Setting a goal or deadline without a plan, schedule, or system in place to meet the goal is often fatal to that goal. Appreciating the growth we experience as we work towards our goals is as important as achieving the goals themselves. One of my goals this year is to run a half marathon (which I swore I would never do again, but that’s another story). Earlier this spring I decided that to do this I was going to run a certain number of miles per week. I chose per week instead of per day to give myself flexibility; some days I might only have time to run one mile, but others perhaps 3 or more. I scheduled specific times to go – and went. That lasted until there was a cold spell and I stopped running – I had no contingency plan for bad weather and simply stopped running. Now, several months later, I’m starting to run again (with a plan). However, this time I am doing so with the desire to improve my physical health rather than simply to run a race. Though I still hope to run a race this year, the way I have now framed this goal is helping me to see the progress I am making in the process.
Realizing I needed to have a plan in place was at first a bit disheartening. It seemed like a hassle, too much effort. I was a bit disappointed in myself because it seemed that I was content with the status quo, wishing for my goals to be realized but not expecting much of or for myself. However, I soon recognized how empowering this knowledge can be. It does take effort to make plans tailored to achieve a desired outcome, especially a plan that addresses our fears and that can anticipate roadblocks and setbacks, but knowing that my effort can and will be rewarded by personal growth is an exciting prospect, even more exciting than being able to cross things off my cherished lists (and I do love that). As we read in our recent book club selection, The Confidence Code, “[c]onfidence is a belief in one’s ability to succeed, a belief that stimulates action. In turn, taking action bolsters one’s belief in one’s ability to succeed.” As I’ve been able to look back and see the successes I’ve had when I have prepared myself to achieve my goals, I’ve gained confidence in my own ability to succeed as well as in the process. Having reviewed my progress, or lack thereof, with my resolutions so far, I have gone back and picked a few goals that are important to me and I am recommitting to them. Some are professional, others are personal. More importantly, they are becoming real possibilities as I begin to create the plans to achieve them, and I am realizing that maybe I really am unstoppable.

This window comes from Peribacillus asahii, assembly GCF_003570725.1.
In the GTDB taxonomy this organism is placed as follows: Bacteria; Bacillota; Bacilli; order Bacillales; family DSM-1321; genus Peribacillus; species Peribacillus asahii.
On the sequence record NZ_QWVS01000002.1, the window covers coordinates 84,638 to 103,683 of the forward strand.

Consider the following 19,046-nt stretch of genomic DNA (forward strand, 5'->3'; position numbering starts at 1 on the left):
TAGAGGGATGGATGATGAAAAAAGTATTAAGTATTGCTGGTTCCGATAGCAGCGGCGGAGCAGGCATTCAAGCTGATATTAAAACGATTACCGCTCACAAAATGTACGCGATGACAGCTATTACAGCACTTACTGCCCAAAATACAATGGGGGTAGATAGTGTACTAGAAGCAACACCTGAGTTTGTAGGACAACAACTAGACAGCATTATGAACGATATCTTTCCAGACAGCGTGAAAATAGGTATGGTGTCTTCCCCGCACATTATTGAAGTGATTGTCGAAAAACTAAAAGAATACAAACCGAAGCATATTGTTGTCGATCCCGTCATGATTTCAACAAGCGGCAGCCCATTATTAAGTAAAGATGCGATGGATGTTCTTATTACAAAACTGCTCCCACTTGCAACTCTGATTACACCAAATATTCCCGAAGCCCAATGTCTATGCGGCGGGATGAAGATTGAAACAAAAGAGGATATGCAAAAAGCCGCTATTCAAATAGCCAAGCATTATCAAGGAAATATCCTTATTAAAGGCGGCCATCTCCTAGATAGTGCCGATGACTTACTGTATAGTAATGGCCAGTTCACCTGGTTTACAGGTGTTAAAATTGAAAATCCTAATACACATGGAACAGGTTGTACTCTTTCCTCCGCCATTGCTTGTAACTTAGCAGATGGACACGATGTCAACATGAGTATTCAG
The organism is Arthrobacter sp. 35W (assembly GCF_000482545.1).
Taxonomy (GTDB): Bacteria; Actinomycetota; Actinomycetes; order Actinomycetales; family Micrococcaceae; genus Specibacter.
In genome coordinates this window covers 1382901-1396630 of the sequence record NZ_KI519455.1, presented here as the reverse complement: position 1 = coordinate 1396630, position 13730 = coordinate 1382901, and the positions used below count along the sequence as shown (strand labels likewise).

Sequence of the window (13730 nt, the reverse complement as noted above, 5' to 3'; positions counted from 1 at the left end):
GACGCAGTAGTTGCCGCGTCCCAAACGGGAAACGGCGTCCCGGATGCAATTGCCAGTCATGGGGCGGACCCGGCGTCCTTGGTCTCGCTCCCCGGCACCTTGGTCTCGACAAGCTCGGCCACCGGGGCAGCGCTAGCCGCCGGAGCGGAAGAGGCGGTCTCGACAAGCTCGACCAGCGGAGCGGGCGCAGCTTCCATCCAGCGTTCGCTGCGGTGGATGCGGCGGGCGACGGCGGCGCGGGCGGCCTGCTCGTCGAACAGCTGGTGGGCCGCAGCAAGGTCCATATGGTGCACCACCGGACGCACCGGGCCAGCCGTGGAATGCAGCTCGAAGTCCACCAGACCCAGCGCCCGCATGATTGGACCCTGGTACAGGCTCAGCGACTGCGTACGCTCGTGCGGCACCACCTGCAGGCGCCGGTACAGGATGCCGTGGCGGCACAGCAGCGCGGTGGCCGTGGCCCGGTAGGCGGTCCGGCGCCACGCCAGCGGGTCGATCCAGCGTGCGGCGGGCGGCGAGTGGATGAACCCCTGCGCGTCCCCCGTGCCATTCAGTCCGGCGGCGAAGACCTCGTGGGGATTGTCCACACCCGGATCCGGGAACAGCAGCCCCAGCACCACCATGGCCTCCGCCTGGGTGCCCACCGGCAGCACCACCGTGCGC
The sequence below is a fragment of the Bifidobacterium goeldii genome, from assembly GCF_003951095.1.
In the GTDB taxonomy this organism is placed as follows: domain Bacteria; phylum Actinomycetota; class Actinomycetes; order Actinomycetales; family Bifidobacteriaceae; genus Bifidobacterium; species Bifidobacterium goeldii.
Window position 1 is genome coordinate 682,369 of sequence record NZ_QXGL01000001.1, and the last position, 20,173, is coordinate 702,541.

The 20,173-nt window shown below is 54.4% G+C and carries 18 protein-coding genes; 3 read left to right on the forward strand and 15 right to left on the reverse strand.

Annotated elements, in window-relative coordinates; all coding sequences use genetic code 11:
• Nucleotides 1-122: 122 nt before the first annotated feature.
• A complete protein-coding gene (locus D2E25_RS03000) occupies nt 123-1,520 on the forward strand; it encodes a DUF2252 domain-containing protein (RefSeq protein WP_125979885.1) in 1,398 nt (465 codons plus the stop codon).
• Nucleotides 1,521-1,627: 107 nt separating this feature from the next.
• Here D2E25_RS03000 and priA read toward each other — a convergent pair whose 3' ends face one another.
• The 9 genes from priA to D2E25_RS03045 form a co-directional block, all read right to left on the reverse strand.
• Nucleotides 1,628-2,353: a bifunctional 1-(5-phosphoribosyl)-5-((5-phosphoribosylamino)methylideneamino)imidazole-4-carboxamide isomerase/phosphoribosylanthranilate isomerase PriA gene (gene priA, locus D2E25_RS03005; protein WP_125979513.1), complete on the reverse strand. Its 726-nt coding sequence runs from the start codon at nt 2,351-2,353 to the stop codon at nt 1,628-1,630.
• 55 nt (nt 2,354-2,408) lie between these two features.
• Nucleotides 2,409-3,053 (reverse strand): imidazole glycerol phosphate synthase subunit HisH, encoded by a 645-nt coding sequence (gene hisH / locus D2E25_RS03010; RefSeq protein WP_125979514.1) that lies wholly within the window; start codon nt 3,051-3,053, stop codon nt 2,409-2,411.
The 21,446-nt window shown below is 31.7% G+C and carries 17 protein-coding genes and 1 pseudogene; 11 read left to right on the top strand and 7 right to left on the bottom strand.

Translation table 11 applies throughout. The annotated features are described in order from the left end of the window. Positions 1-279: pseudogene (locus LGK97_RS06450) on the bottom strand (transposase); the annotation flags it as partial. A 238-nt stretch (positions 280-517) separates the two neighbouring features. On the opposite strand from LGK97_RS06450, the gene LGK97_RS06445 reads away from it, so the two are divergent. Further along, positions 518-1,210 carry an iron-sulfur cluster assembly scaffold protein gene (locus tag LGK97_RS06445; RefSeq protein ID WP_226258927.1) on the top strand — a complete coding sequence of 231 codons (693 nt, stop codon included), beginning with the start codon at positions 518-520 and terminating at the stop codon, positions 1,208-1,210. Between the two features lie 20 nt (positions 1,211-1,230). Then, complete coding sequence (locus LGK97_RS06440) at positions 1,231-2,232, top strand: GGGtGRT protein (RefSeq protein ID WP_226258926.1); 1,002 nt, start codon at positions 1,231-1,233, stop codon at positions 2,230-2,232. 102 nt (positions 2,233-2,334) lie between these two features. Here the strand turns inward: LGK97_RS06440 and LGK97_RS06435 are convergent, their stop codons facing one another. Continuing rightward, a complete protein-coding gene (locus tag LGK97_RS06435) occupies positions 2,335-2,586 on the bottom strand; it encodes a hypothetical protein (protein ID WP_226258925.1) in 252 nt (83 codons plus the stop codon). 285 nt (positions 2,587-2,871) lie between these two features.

What experiences have you had with successful goal setting and achieving?